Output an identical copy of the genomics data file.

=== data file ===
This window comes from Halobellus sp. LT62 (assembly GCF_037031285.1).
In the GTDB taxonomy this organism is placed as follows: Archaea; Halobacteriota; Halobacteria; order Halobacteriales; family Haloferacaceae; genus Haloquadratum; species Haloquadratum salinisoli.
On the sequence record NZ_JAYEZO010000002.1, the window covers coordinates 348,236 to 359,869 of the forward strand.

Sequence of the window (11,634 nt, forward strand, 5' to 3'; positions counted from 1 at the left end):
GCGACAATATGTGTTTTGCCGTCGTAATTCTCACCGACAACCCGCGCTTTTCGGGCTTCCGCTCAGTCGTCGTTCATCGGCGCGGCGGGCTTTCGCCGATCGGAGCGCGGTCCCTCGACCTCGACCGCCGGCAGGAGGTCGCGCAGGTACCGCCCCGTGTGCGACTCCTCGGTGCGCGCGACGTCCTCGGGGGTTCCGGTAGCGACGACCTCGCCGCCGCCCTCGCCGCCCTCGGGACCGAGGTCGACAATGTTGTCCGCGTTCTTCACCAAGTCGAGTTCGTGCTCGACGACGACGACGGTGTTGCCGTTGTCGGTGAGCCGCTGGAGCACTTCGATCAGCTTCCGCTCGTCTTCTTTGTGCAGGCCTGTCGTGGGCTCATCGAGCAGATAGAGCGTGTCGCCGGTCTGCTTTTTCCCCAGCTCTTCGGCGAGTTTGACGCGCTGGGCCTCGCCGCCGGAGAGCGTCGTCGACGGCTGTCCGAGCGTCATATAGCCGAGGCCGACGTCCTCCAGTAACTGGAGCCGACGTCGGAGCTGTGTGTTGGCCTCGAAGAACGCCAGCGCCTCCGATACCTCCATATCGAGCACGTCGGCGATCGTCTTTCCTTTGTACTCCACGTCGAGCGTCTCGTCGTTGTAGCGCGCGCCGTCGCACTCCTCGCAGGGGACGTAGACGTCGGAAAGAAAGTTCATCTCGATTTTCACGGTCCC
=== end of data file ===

This window comes from Halobellus sp. LT62 (assembly GCF_037031285.1).
In the GTDB taxonomy this organism is placed as follows: Archaea; Halobacteriota; Halobacteria; order Halobacteriales; family Haloferacaceae; genus Haloquadratum; species Haloquadratum salinisoli.
On the sequence record NZ_JAYEZO010000002.1, the window covers coordinates 348,236 to 359,869 of the forward strand.

Sequence of the window (11,634 nt, forward strand, 5' to 3'; positions counted from 1 at the left end):
GCGACAATATGTGTTTTGCCGTCGTAATTCTCACCGACAACCCGCGCTTTTCGGGCTTCCGCTCAGTCGTCGTTCATCGGCGCGGCGGGCTTTCGCCGATCGGAGCGCGGTCCCTCGACCTCGACCGCCGGCAGGAGGTCGCGCAGGTACCGCCCCGTGTGCGACTCCTCGGTGCGCGCGACGTCCTCGGGGGTTCCGGTAGCGACGACCTCGCCGCCGCCCTCGCCGCCCTCGGGACCGAGGTCGACAATGTTGTCCGCGTTCTTCACCAAGTCGAGTTCGTGCTCGACGACGACGACGGTGTTGCCGTTGTCGGTGAGCCGCTGGAGCACTTCGATCAGCTTCCGCTCGTCTTCTTTGTGCAGGCCTGTCGTGGGCTCATCGAGCAGATAGAGCGTGTCGCCGGTCTGCTTTTTCCCCAGCTCTTCGGCGAGTTTGACGCGCTGGGCCTCGCCGCCGGAGAGCGTCGTCGACGGCTGTCCGAGCGTCATATAGCCGAGGCCGACGTCCTCCAGTAACTGGAGCCGACGTCGGAGCTGTGTGTTGGCCTCGAAGAACGCCAGCGCCTCCGATACCTCCATATCGAGCACGTCGGCGATCGTCTTTCCTTTGTACTCCACGTCGAGCGTCTCGTCGTTGTAGCGCGCGCCGTCGCACTCCTCGCAGGGGACGTAGACGTCGGAAAGAAAGTTCATCTCGATTTTCACGGTCCC